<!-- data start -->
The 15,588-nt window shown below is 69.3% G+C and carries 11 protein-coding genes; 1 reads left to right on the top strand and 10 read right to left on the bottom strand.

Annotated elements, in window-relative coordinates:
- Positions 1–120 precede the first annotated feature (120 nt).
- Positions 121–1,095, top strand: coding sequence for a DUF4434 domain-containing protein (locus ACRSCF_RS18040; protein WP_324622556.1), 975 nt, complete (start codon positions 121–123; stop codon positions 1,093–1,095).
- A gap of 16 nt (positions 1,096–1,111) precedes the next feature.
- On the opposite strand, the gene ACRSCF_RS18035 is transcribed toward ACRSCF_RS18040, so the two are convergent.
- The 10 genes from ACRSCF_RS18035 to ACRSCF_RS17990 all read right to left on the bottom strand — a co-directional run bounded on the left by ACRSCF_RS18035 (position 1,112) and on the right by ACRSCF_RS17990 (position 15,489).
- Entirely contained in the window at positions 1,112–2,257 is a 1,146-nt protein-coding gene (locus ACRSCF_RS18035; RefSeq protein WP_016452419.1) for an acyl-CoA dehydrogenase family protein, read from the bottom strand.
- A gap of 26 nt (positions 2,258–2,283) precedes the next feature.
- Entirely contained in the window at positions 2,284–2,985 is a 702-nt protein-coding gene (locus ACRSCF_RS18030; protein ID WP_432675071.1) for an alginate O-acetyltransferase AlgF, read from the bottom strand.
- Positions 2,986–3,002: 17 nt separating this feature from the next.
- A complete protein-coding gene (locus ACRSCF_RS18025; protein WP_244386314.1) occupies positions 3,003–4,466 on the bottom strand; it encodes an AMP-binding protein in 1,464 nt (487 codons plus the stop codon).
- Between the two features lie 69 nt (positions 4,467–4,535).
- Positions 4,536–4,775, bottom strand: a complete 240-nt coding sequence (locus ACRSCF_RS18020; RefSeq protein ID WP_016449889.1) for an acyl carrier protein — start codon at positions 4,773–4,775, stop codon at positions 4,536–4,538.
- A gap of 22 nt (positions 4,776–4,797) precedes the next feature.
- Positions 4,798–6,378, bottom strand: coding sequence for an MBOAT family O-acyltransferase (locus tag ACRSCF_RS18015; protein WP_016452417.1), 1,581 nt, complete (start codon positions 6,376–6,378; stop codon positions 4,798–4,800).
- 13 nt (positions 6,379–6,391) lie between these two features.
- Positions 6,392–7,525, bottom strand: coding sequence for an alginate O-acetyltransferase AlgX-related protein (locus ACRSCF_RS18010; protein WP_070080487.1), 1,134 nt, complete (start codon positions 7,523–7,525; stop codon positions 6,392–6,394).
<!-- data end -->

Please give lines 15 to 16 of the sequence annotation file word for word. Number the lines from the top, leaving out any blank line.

- A gap of 22 nt (positions 4,776–4,797) precedes the next feature.
- Positions 4,798–6,378, bottom strand: coding sequence for an MBOAT family O-acyltransferase (locus tag ACRSCF_RS18015; protein WP_016452417.1), 1,581 nt, complete (start codon positions 6,376–6,378; stop codon positions 4,798–4,800).